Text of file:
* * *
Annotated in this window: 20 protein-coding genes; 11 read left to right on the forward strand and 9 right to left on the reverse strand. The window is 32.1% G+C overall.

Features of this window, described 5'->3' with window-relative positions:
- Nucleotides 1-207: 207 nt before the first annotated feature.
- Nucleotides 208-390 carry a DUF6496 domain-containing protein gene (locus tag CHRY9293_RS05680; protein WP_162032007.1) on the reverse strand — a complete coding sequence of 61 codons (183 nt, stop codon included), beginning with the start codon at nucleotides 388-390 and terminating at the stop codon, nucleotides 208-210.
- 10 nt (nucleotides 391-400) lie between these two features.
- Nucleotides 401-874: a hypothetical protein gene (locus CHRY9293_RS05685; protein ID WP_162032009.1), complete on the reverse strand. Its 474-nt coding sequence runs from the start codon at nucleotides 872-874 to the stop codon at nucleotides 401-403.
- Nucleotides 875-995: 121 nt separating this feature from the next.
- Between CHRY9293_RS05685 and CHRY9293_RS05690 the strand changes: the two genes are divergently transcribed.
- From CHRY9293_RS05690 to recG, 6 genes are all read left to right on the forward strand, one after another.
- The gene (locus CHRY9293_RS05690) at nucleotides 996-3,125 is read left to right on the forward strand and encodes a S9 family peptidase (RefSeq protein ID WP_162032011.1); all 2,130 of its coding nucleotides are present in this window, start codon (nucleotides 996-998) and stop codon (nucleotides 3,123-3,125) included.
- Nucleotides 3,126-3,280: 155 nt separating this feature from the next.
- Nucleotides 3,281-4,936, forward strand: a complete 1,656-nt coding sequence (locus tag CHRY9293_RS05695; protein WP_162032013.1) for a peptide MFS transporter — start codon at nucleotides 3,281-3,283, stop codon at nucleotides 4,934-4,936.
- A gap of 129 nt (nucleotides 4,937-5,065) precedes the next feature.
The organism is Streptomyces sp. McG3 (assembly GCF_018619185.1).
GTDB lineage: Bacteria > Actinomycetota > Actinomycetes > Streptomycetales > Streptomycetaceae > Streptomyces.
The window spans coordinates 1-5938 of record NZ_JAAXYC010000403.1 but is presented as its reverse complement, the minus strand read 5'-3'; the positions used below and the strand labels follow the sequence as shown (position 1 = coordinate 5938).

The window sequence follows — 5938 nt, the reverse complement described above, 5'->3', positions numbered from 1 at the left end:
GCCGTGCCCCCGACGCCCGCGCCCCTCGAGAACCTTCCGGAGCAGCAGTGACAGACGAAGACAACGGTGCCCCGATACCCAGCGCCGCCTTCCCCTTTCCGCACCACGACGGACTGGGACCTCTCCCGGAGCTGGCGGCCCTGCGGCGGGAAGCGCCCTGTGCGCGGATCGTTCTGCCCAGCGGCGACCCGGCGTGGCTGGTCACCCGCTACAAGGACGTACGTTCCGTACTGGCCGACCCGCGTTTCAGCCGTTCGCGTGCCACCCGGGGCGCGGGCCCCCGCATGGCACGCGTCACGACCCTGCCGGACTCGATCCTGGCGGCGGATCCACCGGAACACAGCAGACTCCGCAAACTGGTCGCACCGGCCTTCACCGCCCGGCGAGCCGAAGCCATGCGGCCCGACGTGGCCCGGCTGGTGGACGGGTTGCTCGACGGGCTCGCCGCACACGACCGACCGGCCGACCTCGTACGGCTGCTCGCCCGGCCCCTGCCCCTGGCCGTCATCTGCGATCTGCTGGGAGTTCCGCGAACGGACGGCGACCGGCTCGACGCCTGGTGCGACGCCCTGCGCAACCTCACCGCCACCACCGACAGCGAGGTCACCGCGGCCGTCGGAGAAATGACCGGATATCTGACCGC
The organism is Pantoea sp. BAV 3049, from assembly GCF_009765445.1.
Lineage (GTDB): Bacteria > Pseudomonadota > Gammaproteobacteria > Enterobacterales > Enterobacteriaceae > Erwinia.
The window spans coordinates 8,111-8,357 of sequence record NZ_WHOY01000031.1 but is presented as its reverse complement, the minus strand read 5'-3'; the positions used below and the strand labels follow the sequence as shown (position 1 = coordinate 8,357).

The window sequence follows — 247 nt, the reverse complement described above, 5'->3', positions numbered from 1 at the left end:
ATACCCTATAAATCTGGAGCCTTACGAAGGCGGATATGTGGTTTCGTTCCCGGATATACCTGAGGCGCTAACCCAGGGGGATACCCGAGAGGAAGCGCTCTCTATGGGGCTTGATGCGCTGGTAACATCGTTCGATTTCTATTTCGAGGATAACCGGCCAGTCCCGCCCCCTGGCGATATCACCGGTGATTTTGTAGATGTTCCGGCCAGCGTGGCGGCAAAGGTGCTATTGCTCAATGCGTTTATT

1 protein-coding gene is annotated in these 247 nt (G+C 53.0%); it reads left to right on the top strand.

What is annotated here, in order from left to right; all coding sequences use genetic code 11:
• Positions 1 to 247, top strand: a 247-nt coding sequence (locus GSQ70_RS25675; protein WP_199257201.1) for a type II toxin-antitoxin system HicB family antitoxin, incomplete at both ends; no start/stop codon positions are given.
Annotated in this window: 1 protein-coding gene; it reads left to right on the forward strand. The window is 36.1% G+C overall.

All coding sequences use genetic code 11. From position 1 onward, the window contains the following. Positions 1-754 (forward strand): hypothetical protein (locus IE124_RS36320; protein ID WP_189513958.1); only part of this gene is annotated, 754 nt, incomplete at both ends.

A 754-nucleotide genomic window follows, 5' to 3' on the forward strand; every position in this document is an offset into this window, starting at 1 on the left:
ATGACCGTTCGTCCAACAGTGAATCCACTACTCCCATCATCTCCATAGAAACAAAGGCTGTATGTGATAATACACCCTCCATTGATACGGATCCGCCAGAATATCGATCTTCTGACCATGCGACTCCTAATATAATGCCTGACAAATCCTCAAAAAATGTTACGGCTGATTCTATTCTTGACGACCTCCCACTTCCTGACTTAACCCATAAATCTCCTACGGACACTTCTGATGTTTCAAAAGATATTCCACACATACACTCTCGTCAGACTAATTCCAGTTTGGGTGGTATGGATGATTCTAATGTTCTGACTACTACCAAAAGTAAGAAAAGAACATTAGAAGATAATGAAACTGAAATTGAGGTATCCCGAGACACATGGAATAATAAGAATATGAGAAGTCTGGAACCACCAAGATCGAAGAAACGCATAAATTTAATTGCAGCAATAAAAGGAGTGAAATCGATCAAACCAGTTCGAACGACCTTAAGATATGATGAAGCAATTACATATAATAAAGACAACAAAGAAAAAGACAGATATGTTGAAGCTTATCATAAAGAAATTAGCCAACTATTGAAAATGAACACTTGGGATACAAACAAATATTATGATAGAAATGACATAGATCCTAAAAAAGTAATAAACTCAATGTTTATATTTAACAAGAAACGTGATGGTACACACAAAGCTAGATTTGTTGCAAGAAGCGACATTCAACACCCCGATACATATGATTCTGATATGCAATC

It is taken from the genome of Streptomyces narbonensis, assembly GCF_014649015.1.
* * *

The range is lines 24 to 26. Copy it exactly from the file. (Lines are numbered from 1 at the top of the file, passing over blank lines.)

1 protein-coding gene is annotated in these 247 nt (G+C 53.0%); it reads left to right on the top strand.

What is annotated here, in order from left to right; all coding sequences use genetic code 11:
• Positions 1 to 247, top strand: a 247-nt coding sequence (locus GSQ70_RS25675; protein WP_199257201.1) for a type II toxin-antitoxin system HicB family antitoxin, incomplete at both ends; no start/stop codon positions are given.